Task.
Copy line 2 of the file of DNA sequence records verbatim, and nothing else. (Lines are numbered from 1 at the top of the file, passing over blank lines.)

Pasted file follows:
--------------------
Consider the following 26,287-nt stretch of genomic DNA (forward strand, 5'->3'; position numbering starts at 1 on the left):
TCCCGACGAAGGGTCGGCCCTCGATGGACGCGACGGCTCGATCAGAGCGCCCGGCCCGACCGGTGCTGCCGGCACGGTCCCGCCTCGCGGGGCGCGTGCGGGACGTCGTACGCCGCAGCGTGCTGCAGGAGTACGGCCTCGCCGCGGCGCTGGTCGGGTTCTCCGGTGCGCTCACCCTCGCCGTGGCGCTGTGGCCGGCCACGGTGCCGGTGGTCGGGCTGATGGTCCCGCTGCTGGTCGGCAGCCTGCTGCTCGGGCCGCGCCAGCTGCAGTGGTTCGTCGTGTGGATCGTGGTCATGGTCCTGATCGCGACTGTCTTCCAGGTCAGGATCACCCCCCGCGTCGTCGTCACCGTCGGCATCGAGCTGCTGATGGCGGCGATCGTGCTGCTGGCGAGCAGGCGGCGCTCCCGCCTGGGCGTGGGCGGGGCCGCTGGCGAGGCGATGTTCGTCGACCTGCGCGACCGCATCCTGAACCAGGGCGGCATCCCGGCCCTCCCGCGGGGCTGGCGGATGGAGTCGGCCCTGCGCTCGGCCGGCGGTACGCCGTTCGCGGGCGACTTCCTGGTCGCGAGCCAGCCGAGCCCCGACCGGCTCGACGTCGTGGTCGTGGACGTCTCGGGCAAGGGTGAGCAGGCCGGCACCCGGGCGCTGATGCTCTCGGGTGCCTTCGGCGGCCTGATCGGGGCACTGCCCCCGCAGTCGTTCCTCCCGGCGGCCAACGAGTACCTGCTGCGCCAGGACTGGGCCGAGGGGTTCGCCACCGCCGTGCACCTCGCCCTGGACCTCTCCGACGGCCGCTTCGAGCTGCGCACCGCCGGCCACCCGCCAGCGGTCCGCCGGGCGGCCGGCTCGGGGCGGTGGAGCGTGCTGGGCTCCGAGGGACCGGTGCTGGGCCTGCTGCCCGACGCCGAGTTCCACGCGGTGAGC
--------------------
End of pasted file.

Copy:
TCCCGACGAAGGGTCGGCCCTCGATGGACGCGACGGCTCGATCAGAGCGCCCGGCCCGACCGGTGCTGCCGGCACGGTCCCGCCTCGCGGGGCGCGTGCGGGACGTCGTACGCCGCAGCGTGCTGCAGGAGTACGGCCTCGCCGCGGCGCTGGTCGGGTTCTCCGGTGCGCTCACCCTCGCCGTGGCGCTGTGGCCGGCCACGGTGCCGGTGGTCGGGCTGATGGTCCCGCTGCTGGTCGGCAGCCTGCTGCTCGGGCCGCGCCAGCTGCAGTGGTTCGTCGTGTGGATCGTGGTCATGGTCCTGATCGCGACTGTCTTCCAGGTCAGGATCACCCCCCGCGTCGTCGTCACCGTCGGCATCGAGCTGCTGATGGCGGCGATCGTGCTGCTGGCGAGCAGGCGGCGCTCCCGCCTGGGCGTGGGCGGGGCCGCTGGCGAGGCGATGTTCGTCGACCTGCGCGACCGCATCCTGAACCAGGGCGGCATCCCGGCCCTCCCGCGGGGCTGGCGGATGGAGTCGGCCCTGCGCTCGGCCGGCGGTACGCCGTTCGCGGGCGACTTCCTGGTCGCGAGCCAGCCGAGCCCCGACCGGCTCGACGTCGTGGTCGTGGACGTCTCGGGCAAGGGTGAGCAGGCCGGCACCCGGGCGCTGATGCTCTCGGGTGCCTTCGGCGGCCTGATCGGGGCACTGCCCCCGCAGTCGTTCCTCCCGGCGGCCAACGAGTACCTGCTGCGCCAGGACTGGGCCGAGGGGTTCGCCACCGCCGTGCACCTCGCCCTGGACCTCTCCGACGGCCGCTTCGAGCTGCGCACCGCCGGCCACCCGCCAGCGGTCCGCCGGGCGGCCGGCTCGGGGCGGTGGAGCGTGCTGGGCTCCGAGGGACCGGTGCTGGGCCTGCTGCCCGACGCCGAGTTCCACGCGGTGAGC